This will give you a basis for a study concerning the names of God. I could easily envision a sermon or lesson series spending one session for each name. I believe this would be very beneficial to help believers understand their God.

By way of conclusion let me quote from the Psalms.

Psalm 8:1, “O LORD, our Lord, how excellent is thy name in all the earth….”


An ancient diagram of the Trinity shows the Father, the Son, and the Holy Spirit at the three corners of a triangle. In the center of the triangle is the term God.


IS NOT                IS                IS NOT


IS                                              IS

                                                            SON                                       IS NOT                                     SPIRIT

This is one of the best diagrams and illustrations of the trinity that I have run across.

We know that there are three persons in the trinity. We know that there is the Father.

We know that there is the Son.

We know that there is the Holy Spirit.

We know that these do not operate in succession. We know that these operate simultaneously.

We know that these are all a unity within God.

We know that there are subordinations among the three.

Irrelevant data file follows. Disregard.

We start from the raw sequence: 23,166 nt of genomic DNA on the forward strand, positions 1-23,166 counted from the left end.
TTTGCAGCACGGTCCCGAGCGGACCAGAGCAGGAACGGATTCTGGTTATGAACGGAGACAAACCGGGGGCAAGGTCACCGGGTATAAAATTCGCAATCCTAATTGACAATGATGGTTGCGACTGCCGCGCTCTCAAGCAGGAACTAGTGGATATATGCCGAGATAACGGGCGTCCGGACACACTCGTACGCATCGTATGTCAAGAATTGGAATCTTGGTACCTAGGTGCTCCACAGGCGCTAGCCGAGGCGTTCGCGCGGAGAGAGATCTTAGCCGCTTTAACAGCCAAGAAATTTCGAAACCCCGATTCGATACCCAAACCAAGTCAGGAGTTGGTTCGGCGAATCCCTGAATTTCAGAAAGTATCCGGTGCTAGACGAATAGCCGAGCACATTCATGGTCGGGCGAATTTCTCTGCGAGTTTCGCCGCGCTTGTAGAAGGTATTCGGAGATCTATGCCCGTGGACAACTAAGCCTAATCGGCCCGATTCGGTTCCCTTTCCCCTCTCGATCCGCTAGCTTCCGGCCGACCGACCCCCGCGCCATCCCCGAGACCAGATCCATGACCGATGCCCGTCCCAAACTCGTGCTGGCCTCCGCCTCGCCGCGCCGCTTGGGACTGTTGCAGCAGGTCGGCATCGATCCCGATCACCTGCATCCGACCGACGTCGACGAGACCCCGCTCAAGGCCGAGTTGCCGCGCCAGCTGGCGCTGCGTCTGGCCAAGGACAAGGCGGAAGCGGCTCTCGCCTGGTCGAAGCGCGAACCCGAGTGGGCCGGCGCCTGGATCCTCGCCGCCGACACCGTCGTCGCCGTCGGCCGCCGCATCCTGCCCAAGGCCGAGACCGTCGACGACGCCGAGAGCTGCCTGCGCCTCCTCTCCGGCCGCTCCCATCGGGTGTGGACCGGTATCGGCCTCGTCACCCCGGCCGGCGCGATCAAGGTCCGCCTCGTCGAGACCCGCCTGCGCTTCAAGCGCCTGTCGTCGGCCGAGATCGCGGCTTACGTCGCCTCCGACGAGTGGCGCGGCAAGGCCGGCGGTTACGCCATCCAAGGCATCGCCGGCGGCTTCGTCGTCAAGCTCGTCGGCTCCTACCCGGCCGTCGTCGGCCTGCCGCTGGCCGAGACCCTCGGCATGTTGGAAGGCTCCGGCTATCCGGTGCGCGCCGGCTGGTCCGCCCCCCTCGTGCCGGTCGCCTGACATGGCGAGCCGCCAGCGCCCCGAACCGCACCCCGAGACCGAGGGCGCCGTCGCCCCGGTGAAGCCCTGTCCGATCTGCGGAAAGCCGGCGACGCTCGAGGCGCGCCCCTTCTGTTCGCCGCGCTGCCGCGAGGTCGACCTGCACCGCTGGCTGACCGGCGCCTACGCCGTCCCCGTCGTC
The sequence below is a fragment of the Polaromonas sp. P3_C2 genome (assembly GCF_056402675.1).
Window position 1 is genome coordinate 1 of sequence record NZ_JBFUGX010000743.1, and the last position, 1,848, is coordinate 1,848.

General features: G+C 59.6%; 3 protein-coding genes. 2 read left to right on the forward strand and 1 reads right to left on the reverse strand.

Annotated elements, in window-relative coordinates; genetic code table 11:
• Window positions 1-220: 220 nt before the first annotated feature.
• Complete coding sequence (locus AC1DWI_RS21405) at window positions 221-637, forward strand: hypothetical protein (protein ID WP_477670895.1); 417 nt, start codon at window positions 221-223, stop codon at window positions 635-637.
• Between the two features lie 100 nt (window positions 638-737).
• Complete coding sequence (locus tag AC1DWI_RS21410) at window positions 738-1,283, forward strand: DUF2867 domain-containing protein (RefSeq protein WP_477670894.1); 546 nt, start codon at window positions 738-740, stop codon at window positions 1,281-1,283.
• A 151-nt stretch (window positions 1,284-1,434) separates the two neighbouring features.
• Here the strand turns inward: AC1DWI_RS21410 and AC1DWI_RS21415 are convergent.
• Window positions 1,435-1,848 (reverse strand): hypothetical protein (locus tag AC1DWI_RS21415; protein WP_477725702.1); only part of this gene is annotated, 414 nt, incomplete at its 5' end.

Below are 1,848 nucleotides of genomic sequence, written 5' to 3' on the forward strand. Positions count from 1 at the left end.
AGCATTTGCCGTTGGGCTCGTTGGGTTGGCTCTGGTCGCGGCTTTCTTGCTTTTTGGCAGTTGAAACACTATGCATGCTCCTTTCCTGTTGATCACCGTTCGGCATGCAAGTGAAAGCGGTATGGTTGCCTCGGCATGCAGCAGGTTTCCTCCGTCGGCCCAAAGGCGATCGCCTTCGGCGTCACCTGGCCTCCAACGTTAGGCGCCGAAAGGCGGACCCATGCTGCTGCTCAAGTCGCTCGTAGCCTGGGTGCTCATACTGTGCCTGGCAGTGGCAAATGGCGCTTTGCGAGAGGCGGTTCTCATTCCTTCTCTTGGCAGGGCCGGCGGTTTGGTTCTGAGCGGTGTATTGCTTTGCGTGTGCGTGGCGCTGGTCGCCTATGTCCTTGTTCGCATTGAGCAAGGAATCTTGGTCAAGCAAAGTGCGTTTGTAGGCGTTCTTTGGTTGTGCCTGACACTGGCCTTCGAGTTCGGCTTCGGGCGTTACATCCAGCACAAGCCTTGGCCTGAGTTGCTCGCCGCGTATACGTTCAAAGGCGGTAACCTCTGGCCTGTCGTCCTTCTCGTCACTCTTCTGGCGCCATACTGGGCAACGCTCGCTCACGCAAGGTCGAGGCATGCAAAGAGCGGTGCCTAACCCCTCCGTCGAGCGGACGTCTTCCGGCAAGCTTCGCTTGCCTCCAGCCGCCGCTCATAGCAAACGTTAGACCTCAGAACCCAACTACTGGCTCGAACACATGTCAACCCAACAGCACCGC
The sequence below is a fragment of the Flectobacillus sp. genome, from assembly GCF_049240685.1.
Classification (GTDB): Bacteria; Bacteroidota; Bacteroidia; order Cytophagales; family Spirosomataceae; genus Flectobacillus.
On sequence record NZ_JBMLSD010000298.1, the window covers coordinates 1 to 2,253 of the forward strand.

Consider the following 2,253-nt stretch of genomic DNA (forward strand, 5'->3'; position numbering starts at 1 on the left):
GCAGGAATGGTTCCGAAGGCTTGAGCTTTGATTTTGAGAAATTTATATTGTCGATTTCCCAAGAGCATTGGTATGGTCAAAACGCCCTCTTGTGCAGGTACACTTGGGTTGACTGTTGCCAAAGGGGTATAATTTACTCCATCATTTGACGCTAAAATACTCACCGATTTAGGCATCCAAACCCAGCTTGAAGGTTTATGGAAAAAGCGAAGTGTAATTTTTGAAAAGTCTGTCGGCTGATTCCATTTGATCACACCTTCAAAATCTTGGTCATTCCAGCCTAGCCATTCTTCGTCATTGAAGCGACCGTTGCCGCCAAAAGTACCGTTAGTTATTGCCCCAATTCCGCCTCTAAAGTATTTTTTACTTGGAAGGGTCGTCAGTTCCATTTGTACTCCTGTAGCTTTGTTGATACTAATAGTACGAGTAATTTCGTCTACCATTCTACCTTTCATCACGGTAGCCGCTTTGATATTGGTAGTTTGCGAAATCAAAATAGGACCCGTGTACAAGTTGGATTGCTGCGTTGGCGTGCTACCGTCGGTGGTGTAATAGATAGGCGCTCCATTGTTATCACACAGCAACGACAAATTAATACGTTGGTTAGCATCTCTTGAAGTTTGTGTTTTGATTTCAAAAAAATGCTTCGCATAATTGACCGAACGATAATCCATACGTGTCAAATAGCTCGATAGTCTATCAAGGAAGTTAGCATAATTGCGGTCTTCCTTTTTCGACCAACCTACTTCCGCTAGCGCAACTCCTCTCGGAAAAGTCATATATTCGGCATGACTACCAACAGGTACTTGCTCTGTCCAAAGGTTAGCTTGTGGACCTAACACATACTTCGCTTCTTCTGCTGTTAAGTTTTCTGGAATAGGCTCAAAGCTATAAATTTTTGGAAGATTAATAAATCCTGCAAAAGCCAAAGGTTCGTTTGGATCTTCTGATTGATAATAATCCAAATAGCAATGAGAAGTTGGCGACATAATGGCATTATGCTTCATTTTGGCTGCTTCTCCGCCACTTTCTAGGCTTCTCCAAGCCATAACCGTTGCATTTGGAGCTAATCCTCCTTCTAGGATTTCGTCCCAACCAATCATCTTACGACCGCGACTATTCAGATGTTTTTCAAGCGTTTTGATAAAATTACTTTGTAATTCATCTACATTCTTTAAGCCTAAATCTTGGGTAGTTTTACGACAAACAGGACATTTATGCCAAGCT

What we don’t know is that they are all God. At times we tend to begin to think of them as individuals. They are all God, and as such they all deserve worship, adoration and all those things that we tend to think of as, for God the Father.

They are distinct in person and purpose yet the three are recognized in the Scriptures:

The Father: Romans 1:7,

“To all that be in Rome, beloved of God, called to be saints Grace to you and peace from God our Father….”

The Son: Hebrews 1:8, “Unto the Son he saith, Thy Throne, O God, is for ever and ever….”

The Holy Spirit: Acts 5:3-4,

“Peter said, Ananias, why hath Satan filled thine heart to lie to the Holy Ghost……thou hast not lied unto men, but unto God”

There are some reasons why there are distinctions:

1. Identification: There is the obvious, in that there needs to be a way of distinguishing the three members of the Trinity from one another.

2. Ministry: There is a specific area of ministry for all three persons of the Trinity. The Father is the Prime mover and planner. The Son is the prime activator. The Holy Spirit is the prime messenger between God and man.

3. Subordination: The three have definite ministries and places in the overall scheme of the decrees. The Father seems to be the one that set the plan into motion, while the Son is the one that provided the possibility of the plan’s completion, through His shed blood. The Spirit is the person that moves in the universe and in man to do the work of the Father. (It is to be remembered that the Son also was about the work of the Father.)

4. Man’s Limited Understanding: Some might suggest that this is to help us grasp the concept of God. Man cannot comprehend God and so God

put his Being into the terms that we could understand with our mentality. This would be similar to anthropomorphisms. To me the terminology used and the frequency of use would indicate that the three are very real and not to be viewed as anthropomorphisms.

We want to look at a few instances where all three are involved, but in different ways.